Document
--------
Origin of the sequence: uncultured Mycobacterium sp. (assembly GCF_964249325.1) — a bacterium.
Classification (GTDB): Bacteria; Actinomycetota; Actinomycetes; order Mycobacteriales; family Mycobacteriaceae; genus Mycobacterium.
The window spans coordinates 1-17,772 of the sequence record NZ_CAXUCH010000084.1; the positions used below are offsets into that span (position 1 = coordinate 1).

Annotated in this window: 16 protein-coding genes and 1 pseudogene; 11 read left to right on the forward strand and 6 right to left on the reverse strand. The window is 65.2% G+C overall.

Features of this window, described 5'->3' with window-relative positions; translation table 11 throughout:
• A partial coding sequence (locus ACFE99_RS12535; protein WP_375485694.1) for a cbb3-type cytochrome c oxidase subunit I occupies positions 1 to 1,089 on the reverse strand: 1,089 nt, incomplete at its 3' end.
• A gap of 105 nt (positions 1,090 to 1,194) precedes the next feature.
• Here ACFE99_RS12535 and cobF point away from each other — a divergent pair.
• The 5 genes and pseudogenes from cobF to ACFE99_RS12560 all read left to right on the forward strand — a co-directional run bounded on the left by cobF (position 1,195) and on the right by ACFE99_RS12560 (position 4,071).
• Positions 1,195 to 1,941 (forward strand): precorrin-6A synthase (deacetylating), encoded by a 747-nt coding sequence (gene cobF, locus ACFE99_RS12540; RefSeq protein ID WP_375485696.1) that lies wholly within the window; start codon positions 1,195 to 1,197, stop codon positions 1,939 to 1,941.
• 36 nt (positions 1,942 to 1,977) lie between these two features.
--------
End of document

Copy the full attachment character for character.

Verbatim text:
Origin of the sequence: uncultured Mycobacterium sp. (assembly GCF_964249325.1) — a bacterium.
Classification (GTDB): Bacteria; Actinomycetota; Actinomycetes; order Mycobacteriales; family Mycobacteriaceae; genus Mycobacterium.
The window spans coordinates 1-17,772 of the sequence record NZ_CAXUCH010000084.1; the positions used below are offsets into that span (position 1 = coordinate 1).

Annotated in this window: 16 protein-coding genes and 1 pseudogene; 11 read left to right on the forward strand and 6 right to left on the reverse strand. The window is 65.2% G+C overall.

Features of this window, described 5'->3' with window-relative positions; translation table 11 throughout:
• A partial coding sequence (locus ACFE99_RS12535; protein WP_375485694.1) for a cbb3-type cytochrome c oxidase subunit I occupies positions 1 to 1,089 on the reverse strand: 1,089 nt, incomplete at its 3' end.
• A gap of 105 nt (positions 1,090 to 1,194) precedes the next feature.
• Here ACFE99_RS12535 and cobF point away from each other — a divergent pair.
• The 5 genes and pseudogenes from cobF to ACFE99_RS12560 all read left to right on the forward strand — a co-directional run bounded on the left by cobF (position 1,195) and on the right by ACFE99_RS12560 (position 4,071).
• Positions 1,195 to 1,941 (forward strand): precorrin-6A synthase (deacetylating), encoded by a 747-nt coding sequence (gene cobF, locus ACFE99_RS12540; RefSeq protein ID WP_375485696.1) that lies wholly within the window; start codon positions 1,195 to 1,197, stop codon positions 1,939 to 1,941.
• 36 nt (positions 1,942 to 1,977) lie between these two features.